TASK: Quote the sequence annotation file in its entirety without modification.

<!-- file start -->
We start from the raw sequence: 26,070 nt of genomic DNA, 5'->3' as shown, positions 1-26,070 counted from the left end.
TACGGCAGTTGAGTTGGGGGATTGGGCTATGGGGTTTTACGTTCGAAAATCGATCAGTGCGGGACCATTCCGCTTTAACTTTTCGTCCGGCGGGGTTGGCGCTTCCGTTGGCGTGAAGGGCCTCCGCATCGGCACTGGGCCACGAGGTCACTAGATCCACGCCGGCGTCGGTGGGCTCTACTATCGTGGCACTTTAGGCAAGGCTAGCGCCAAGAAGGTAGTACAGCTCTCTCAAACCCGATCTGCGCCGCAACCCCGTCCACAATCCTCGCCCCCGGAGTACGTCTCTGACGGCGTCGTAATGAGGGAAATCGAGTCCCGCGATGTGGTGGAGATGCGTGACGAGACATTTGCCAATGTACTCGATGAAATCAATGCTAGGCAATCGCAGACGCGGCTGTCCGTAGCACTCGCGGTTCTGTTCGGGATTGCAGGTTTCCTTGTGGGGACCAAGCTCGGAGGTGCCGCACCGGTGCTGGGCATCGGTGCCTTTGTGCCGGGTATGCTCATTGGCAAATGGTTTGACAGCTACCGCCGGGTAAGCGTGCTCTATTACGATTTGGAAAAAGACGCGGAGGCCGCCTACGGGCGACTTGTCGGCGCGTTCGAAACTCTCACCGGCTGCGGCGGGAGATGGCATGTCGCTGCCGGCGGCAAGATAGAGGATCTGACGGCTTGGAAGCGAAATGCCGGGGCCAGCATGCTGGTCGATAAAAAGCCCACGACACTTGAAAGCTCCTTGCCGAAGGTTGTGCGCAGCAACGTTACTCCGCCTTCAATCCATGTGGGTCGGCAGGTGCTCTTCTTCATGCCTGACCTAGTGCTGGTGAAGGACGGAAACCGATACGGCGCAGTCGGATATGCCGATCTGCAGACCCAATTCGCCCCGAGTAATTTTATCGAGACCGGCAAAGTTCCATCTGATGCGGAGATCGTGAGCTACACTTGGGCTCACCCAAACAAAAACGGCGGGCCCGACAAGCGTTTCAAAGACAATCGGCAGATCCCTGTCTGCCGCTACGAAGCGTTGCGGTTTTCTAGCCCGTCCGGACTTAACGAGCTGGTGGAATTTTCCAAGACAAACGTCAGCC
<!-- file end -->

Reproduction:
We start from the raw sequence: 26,070 nt of genomic DNA, 5'->3' as shown, positions 1-26,070 counted from the left end.
TACGGCAGTTGAGTTGGGGGATTGGGCTATGGGGTTTTACGTTCGAAAATCGATCAGTGCGGGACCATTCCGCTTTAACTTTTCGTCCGGCGGGGTTGGCGCTTCCGTTGGCGTGAAGGGCCTCCGCATCGGCACTGGGCCACGAGGTCACTAGATCCACGCCGGCGTCGGTGGGCTCTACTATCGTGGCACTTTAGGCAAGGCTAGCGCCAAGAAGGTAGTACAGCTCTCTCAAACCCGATCTGCGCCGCAACCCCGTCCACAATCCTCGCCCCCGGAGTACGTCTCTGACGGCGTCGTAATGAGGGAAATCGAGTCCCGCGATGTGGTGGAGATGCGTGACGAGACATTTGCCAATGTACTCGATGAAATCAATGCTAGGCAATCGCAGACGCGGCTGTCCGTAGCACTCGCGGTTCTGTTCGGGATTGCAGGTTTCCTTGTGGGGACCAAGCTCGGAGGTGCCGCACCGGTGCTGGGCATCGGTGCCTTTGTGCCGGGTATGCTCATTGGCAAATGGTTTGACAGCTACCGCCGGGTAAGCGTGCTCTATTACGATTTGGAAAAAGACGCGGAGGCCGCCTACGGGCGACTTGTCGGCGCGTTCGAAACTCTCACCGGCTGCGGCGGGAGATGGCATGTCGCTGCCGGCGGCAAGATAGAGGATCTGACGGCTTGGAAGCGAAATGCCGGGGCCAGCATGCTGGTCGATAAAAAGCCCACGACACTTGAAAGCTCCTTGCCGAAGGTTGTGCGCAGCAACGTTACTCCGCCTTCAATCCATGTGGGTCGGCAGGTGCTCTTCTTCATGCCTGACCTAGTGCTGGTGAAGGACGGAAACCGATACGGCGCAGTCGGATATGCCGATCTGCAGACCCAATTCGCCCCGAGTAATTTTATCGAGACCGGCAAAGTTCCATCTGATGCGGAGATCGTGAGCTACACTTGGGCTCACCCAAACAAAAACGGCGGGCCCGACAAGCGTTTCAAAGACAATCGGCAGATCCCTGTCTGCCGCTACGAAGCGTTGCGGTTTTCTAGCCCGTCCGGACTTAACGAGCTGGTGGAATTTTCCAAGACAAACGTCAGCC